PGY-2.

Hello.

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This is Hermès

Instead of multiple insightful posts throughout my 2nd year of residency (“insightful”…haha) I have but this single entry to offer towards the end of the year.  A slow accumulation of random thoughts and useless rambling — 11 months worth.

Residency is hard, but we all knew that already. I have definitely changed; hopefully all for the better. I have learned A LOT (well that’s good). I can’t remember all the personally profound moments but there are some that are undoubtedly more sticky than the rest:

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I’ve become just a tad bit meaner. (Sorry not Sorry)

It happened. The one thing I had sought to prevent and was keenly aware of prior to Residency. The one stereotype I wanted to prove wrong — and one I’d still like to disprove, albeit on a lesser scale now. Over time I have become more direct, more succinct, and have become fairly shameless when interacting with others in the hospital. Small talk has become a painful annoyance that I try to avoid (at least as much as is allowed while still maintaining some ounce of human decency).

I’m unapologetic…because I have to. The slow surrender that I’ve accepted is that providing 24h Neurosurgical coverage (emergent and otherwise) at an academic level 1 trauma center means near complete sacrifice of social norms and inefficiencies.

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“I’m sorry that you’re going through a divorce but this man is dying from a brain bleed.”

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“I completely interrupted you because you’re wasting time
and this patient needs to get into the OR.”

Again, none of this was a surprise to me — as with most things, I just didn’t have a full appreciation until I finally dove in….head first…straight into the fire (mmm nice and toasty). I still do my best to be respectful, courteous, and empathetic. I take great pride in representing my small but highly visible department well — it’s most gratifying when people express disbelief at how “smooth” or “easy” it was to work with Neurosurgery.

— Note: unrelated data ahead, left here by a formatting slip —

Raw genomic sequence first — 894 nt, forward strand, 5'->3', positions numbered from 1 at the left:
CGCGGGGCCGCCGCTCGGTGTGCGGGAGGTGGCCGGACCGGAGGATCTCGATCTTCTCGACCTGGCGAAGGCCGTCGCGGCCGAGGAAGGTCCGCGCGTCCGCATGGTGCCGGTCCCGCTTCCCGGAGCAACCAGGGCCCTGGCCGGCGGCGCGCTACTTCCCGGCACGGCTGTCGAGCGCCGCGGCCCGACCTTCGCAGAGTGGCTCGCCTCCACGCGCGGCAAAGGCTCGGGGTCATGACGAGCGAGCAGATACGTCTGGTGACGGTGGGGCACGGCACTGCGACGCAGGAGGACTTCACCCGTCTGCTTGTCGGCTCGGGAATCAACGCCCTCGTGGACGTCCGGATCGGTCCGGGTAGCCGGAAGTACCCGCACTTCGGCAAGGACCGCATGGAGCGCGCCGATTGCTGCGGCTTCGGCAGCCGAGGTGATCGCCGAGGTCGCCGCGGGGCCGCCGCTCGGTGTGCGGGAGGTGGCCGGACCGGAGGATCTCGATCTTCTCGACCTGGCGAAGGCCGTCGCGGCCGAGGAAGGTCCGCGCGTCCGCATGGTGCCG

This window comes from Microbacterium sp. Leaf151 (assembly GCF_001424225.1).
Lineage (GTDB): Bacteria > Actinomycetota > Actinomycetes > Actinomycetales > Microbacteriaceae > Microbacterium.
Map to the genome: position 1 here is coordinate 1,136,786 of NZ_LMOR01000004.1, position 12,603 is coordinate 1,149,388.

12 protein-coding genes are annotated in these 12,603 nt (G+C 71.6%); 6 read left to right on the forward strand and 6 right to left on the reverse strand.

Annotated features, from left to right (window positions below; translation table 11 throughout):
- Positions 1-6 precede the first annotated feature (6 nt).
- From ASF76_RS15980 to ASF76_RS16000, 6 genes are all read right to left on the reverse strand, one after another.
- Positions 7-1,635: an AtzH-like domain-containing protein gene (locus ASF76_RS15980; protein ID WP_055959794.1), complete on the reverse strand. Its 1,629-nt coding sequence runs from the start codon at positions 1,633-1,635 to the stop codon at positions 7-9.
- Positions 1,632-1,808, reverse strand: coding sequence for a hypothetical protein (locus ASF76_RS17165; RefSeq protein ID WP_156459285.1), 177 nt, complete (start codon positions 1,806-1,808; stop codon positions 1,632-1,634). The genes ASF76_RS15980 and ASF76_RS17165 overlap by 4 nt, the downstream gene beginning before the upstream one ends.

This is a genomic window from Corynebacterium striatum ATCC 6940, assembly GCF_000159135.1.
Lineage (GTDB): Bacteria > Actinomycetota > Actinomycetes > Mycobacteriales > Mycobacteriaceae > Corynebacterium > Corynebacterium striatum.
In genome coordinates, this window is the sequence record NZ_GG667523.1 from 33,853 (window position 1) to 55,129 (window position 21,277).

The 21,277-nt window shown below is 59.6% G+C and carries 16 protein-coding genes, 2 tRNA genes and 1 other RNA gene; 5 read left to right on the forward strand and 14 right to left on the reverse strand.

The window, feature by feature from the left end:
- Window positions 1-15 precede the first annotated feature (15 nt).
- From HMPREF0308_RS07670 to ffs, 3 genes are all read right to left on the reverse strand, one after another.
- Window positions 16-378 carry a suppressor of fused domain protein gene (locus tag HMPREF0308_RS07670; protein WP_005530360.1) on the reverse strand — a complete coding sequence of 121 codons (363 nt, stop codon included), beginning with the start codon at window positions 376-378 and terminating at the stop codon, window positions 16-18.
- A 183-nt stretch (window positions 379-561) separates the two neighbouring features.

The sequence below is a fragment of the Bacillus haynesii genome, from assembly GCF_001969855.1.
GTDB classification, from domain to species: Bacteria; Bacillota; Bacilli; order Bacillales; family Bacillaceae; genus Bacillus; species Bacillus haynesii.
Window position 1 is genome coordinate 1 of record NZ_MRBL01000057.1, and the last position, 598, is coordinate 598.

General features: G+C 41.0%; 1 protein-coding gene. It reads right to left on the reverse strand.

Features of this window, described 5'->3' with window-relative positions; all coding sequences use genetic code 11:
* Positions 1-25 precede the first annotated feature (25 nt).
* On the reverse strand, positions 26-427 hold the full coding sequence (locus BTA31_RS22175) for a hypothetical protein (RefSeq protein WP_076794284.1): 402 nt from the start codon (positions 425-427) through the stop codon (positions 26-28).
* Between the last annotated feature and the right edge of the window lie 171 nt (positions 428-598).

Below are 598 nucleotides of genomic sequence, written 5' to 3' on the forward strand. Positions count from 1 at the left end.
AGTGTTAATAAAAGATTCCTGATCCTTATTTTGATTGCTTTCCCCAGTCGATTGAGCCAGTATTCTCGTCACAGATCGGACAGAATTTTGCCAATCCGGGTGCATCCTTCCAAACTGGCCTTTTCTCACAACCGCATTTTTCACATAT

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Represent.

In the end I’ve definitely been worn down, but I don’t believe I’ve changed at my core. Speed and, oftentimes, cold efficiency is necessary to make sure people stay well and alive. You are constantly working, vigilantly, because you never know what the ER or Trauma Bay is going to bring you next. I know I can come off as detached and robotic at times and I just appreciate all the nurses, techs, and support staff that put up with me; hopefully realizing that:

  • It’s not personal.
  • Sorry for the awkward silences, trust that I’m just quietly prioritizing in my head.
  • I’m pooped.

I am appreciating the small things more and more.

Nothing is more stress-inducing than the sound of my pager going off. Every time I hear the beeps a tiny piece of me dies inside and all the world’s puppies get sick. The onslaught from every nook and cranny of the hospital is relentless — the relief I get when I’m able to turn off that pager is pure bliss.